This is a post about a missing part in Lean B2B: Build Products Businesses Want. I stumbled on this concept a little after book publication and would have loved to include it to explain product-market fit.
I’ve never seen a (B2B) company get to anything much under 18 months. – Steve Wood, B2B Serial Entrepreneur
Imagine you start a B2B business tomorrow, get to product-market fit within the first 3 months, and like an Instagram, a WhatsApp or a Pinterest, business growth explodes in just 12 months. Amazing, no?
But what if it doesn’t?
In paid SaaS apps / B2B businesses, it takes time to interview customers, build a MVP, validate a need and get to product-market fit. And usually, it’s a lot more time than the founders ever imagined…
Finding P-M fit is harder than I thought. – Ben Yoskovitz, Lean Analytics Co-Author
Time to Product-Market Fit (TTPMF)
Until you reach product-market fit, your startup is in limbo. It’s hard to raise capital, everyone commits to a leap of faith. That’s why TTPMF, or the Time it takes to reach Product-Market Fit, is such a key concept.
Introduced in 2013 by entrepreneur Andrew Chen, TTPMF is what decides if your business succeeds or fails.
In his words, if your plan for TTPMF exceeds your funding runway, you’re dead. If your TTPMF is more than 1-2 years, your startup will implode: fatigue sets in, the window of opportunity shifts, investors get disengaged, team and employees start getting excited about other companies… you run out of money and energy. Not good.
Getting to product-market fit takes longer than expected, but must be less than 2 years. That’s why it’s important to be lean and aware of every option you have to speed up product-market validation. Even in the early days when it feels like you have months and months of runway ahead of you.
8 Ways to Shorten Time to Product-Market Fit
Here are some of the tactics covered on this blog to speed up product-market validation:
- Going where the customer is
- Moving in with your customers
- Setting up a customer development panel
- Leveraging social proof from industry experts
- Hiring key staff and advisors
- Using another company’s sales staff to gain an advantage
- Starting with a free version
- Multi-tracking the validation process
In Minimize your Time to Product-Market Fit, Andrew Chen suggests copying the fundamentals of an existing business at product-market fit and changing 20%. It’s another strategy worth considering to decrease your TTPMF.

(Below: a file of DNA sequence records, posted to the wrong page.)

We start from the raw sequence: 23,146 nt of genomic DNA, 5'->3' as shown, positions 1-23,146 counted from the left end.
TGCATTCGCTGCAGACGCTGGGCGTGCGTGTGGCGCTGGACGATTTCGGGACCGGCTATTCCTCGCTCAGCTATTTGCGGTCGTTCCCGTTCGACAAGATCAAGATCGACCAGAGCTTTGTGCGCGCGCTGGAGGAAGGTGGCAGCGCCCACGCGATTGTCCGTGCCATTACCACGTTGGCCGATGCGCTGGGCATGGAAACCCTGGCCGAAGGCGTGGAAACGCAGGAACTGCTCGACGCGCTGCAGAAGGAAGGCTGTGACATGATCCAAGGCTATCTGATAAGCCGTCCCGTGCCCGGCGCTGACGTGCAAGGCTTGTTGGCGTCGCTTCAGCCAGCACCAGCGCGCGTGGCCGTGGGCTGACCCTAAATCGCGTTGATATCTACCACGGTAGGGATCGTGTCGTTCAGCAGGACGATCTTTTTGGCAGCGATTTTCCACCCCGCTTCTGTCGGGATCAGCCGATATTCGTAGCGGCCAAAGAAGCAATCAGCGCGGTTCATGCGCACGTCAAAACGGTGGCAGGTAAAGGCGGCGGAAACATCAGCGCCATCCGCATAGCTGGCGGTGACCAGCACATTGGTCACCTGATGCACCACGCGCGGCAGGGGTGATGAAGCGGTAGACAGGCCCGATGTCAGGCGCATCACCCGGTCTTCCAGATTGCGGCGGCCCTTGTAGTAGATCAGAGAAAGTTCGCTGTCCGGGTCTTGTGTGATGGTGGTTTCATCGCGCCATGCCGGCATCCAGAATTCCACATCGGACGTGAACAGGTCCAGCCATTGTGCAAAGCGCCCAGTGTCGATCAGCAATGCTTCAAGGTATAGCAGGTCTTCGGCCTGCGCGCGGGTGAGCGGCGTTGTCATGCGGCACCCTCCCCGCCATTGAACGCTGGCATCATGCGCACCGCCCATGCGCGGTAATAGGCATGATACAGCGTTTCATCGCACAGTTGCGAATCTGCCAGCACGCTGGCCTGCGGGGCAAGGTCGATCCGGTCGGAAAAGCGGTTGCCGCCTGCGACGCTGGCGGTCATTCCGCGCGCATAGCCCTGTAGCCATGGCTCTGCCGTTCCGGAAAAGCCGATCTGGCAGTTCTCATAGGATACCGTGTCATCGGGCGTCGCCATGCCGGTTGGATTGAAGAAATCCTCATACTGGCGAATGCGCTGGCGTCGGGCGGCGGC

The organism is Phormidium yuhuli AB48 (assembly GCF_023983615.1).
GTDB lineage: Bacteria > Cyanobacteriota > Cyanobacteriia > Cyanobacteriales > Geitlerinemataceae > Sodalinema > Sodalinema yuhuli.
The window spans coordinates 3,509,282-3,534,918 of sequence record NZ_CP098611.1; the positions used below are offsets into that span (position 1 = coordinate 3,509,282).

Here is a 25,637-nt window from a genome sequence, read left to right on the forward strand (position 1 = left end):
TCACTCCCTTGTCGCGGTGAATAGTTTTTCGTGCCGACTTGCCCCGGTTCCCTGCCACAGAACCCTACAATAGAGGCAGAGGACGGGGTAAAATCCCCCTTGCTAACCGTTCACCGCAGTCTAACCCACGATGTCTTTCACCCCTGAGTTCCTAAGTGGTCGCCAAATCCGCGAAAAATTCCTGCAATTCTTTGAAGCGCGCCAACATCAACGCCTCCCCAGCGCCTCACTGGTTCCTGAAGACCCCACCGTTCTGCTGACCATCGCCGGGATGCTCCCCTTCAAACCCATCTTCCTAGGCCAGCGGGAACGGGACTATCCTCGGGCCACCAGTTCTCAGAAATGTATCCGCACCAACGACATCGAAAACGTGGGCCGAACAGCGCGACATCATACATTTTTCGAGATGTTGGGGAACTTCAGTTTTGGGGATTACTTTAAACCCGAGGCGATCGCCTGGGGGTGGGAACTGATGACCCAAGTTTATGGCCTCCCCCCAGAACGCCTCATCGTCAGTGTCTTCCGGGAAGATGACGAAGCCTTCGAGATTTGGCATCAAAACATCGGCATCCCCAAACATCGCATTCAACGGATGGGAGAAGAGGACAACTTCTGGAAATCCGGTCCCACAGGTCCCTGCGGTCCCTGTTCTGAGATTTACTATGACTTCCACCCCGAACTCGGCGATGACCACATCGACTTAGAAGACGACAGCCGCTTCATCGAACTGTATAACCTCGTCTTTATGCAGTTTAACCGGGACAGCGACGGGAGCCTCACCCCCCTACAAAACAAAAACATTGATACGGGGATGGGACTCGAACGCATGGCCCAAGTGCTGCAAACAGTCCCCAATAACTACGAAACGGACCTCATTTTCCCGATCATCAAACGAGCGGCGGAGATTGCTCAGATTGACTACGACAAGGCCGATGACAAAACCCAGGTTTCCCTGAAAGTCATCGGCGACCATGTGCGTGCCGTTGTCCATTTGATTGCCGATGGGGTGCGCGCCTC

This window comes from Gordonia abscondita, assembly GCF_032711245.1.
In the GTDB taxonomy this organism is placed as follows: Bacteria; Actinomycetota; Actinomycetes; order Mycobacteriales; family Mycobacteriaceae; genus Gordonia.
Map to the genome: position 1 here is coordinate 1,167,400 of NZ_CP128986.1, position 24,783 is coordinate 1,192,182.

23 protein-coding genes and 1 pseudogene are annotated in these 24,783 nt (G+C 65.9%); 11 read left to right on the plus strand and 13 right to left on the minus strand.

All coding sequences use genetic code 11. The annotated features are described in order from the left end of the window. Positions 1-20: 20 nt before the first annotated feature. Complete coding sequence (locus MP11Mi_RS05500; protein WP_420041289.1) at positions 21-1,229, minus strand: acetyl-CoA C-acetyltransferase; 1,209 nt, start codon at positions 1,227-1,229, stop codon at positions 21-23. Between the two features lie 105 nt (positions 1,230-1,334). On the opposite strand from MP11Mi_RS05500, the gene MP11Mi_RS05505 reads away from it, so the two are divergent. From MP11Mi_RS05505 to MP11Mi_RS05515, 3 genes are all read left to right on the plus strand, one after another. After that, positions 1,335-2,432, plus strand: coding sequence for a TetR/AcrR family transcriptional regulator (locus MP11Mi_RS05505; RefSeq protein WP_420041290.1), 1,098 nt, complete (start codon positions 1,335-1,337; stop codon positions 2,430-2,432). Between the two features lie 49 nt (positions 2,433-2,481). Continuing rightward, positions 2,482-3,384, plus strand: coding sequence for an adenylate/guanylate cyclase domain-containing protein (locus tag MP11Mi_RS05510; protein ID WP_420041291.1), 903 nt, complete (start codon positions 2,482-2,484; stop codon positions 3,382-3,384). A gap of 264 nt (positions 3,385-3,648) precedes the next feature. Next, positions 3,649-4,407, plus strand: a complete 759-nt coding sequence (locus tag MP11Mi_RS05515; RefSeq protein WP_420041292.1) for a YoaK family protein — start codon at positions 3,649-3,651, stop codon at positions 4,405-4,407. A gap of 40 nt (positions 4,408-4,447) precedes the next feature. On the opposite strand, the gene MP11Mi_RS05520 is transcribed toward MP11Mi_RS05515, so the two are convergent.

The ideal time to enter a market is at the Chasm, when the market need has been validated and the opportunity has been partially de-risked.
Having been at the receiving end of business copy when I was working at LANDR Audio, I can tell you that it sucks losing leads to imitators, but it’s part of the game.
When survival is on the line, you’ve got to do what you’ve got to do.
Whether you decide to copy a business at product-market fit or build your own, you’ll want to shorten your TTPMF. Figuring out how to take a product to market is key.
Pivots happen. Worst-case scenarios come to reality, so you’ll need to plan for the worst and give yourself reasonable time to pull through. It will be difficult, but stick it out. As SaaStr founder and B2B entrepreneur Jason Lemkin says, you’ll fail in SaaS if you don’t commit to spending 24 months to achieve initial traction.
More on Time to Market Startup
- Do You Have Product-Market Fit? Here’s How to Tell…
- Why So Many Startups Die Before Reaching Product-Market Fit
- When’s the Best Time for My Company to Enter a New Market Segment?
⚡⚡ Enjoyed this content? I go into way more detail on this subject in Lean B2B. It covers the ins and outs of finding traction in the market for B2B products. Check it out »
Download the First 6 Chapters for Free
This sampler covers the differences between B2B and Business-to-Customer (B2C) product-market validation, shows you how to define your vision for success, find early adopters, select market opportunities and assess a venture's risk. Download The First 6 Chapters Today »